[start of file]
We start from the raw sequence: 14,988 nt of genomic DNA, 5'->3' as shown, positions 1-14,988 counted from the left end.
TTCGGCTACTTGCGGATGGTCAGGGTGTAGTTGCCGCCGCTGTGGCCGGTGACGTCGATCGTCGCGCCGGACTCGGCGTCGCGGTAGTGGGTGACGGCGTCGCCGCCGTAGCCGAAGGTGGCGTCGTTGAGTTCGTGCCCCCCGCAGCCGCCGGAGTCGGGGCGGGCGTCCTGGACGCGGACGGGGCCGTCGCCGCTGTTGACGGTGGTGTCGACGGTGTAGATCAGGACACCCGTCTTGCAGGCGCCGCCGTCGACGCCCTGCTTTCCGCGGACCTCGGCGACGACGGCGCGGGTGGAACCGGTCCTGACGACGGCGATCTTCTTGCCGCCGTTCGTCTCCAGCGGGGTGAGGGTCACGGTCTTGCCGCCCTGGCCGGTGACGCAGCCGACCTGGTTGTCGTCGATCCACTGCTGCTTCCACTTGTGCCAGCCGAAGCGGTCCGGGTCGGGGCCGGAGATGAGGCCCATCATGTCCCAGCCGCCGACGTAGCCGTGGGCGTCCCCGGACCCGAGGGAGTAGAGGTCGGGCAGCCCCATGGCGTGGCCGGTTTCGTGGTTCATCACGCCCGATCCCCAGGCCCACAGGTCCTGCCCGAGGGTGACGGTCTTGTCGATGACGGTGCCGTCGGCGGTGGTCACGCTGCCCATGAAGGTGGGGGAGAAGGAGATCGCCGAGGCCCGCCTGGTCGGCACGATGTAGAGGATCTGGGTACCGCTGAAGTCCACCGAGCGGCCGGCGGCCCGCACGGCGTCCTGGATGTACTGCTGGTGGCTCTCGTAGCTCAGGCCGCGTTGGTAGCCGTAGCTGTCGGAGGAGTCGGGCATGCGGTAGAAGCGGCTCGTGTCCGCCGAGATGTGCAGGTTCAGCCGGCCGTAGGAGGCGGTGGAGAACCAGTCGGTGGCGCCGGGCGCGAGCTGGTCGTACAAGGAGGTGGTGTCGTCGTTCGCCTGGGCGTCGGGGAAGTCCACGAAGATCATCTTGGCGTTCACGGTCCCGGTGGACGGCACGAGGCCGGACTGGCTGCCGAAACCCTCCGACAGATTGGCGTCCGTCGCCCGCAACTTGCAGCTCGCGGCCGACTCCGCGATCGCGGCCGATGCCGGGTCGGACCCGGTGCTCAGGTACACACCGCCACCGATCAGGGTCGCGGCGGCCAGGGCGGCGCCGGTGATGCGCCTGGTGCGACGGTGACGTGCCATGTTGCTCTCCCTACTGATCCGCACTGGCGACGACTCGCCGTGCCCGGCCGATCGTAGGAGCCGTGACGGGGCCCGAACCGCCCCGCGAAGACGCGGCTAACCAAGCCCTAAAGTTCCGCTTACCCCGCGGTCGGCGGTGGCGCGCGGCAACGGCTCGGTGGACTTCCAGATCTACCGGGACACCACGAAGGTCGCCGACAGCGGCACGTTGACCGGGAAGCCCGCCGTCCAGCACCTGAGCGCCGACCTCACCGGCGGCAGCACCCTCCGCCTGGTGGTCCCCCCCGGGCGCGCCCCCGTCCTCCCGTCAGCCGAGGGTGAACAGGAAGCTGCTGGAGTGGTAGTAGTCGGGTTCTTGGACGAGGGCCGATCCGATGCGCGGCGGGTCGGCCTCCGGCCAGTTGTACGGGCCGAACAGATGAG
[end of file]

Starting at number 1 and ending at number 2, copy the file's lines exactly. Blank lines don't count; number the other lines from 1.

We start from the raw sequence: 14,988 nt of genomic DNA, 5'->3' as shown, positions 1-14,988 counted from the left end.
TTCGGCTACTTGCGGATGGTCAGGGTGTAGTTGCCGCCGCTGTGGCCGGTGACGTCGATCGTCGCGCCGGACTCGGCGTCGCGGTAGTGGGTGACGGCGTCGCCGCCGTAGCCGAAGGTGGCGTCGTTGAGTTCGTGCCCCCCGCAGCCGCCGGAGTCGGGGCGGGCGTCCTGGACGCGGACGGGGCCGTCGCCGCTGTTGACGGTGGTGTCGACGGTGTAGATCAGGACACCCGTCTTGCAGGCGCCGCCGTCGACGCCCTGCTTTCCGCGGACCTCGGCGACGACGGCGCGGGTGGAACCGGTCCTGACGACGGCGATCTTCTTGCCGCCGTTCGTCTCCAGCGGGGTGAGGGTCACGGTCTTGCCGCCCTGGCCGGTGACGCAGCCGACCTGGTTGTCGTCGATCCACTGCTGCTTCCACTTGTGCCAGCCGAAGCGGTCCGGGTCGGGGCCGGAGATGAGGCCCATCATGTCCCAGCCGCCGACGTAGCCGTGGGCGTCCCCGGACCCGAGGGAGTAGAGGTCGGGCAGCCCCATGGCGTGGCCGGTTTCGTGGTTCATCACGCCCGATCCCCAGGCCCACAGGTCCTGCCCGAGGGTGACGGTCTTGTCGATGACGGTGCCGTCGGCGGTGGTCACGCTGCCCATGAAGGTGGGGGAGAAGGAGATCGCCGAGGCCCGCCTGGTCGGCACGATGTAGAGGATCTGGGTACCGCTGAAGTCCACCGAGCGGCCGGCGGCCCGCACGGCGTCCTGGATGTACTGCTGGTGGCTCTCGTAGCTCAGGCCGCGTTGGTAGCCGTAGCTGTCGGAGGAGTCGGGCATGCGGTAGAAGCGGCTCGTGTCCGCCGAGATGTGCAGGTTCAGCCGGCCGTAGGAGGCGGTGGAGAACCAGTCGGTGGCGCCGGGCGCGAGCTGGTCGTACAAGGAGGTGGTGTCGTCGTTCGCCTGGGCGTCGGGGAAGTCCACGAAGATCATCTTGGCGTTCACGGTCCCGGTGGACGGCACGAGGCCGGACTGGCTGCCGAAACCCTCCGACAGATTGGCGTCCGTCGCCCGCAACTTGCAGCTCGCGGCCGACTCCGCGATCGCGGCCGATGCCGGGTCGGACCCGGTGCTCAGGTACACACCGCCACCGATCAGGGTCGCGGCGGCCAGGGCGGCGCCGGTGATGCGCCTGGTGCGACGGTGACGTGCCATGTTGCTCTCCCTACTGATCCGCACTGGCGACGACTCGCCGTGCCCGGCCGATCGTAGGAGCCGTGACGGGGCCCGAACCGCCCCGCGAAGACGCGGCTAACCAAGCCCTAAAGTTCCGCTTACCCCGCGGTCGGCGGTGGCGCGCGGCAACGGCTCGGTGGACTTCCAGATCTACCGGGACACCACGAAGGTCGCCGACAGCGGCACGTTGACCGGGAAGCCCGCCGTCCAGCACCTGAGCGCCGACCTCACCGGCGGCAGCACCCTCCGCCTGGTGGTCCCCCCCGGGCGCGCCCCCGTCCTCCCGTCAGCCGAGGGTGAACAGGAAGCTGCTGGAGTGGTAGTAGTCGGGTTCTTGGACGAGGGCCGATCCGATGCGCGGCGGGTCGGCCTCCGGCCAGTTGTACGGGCCGAACAGATGAG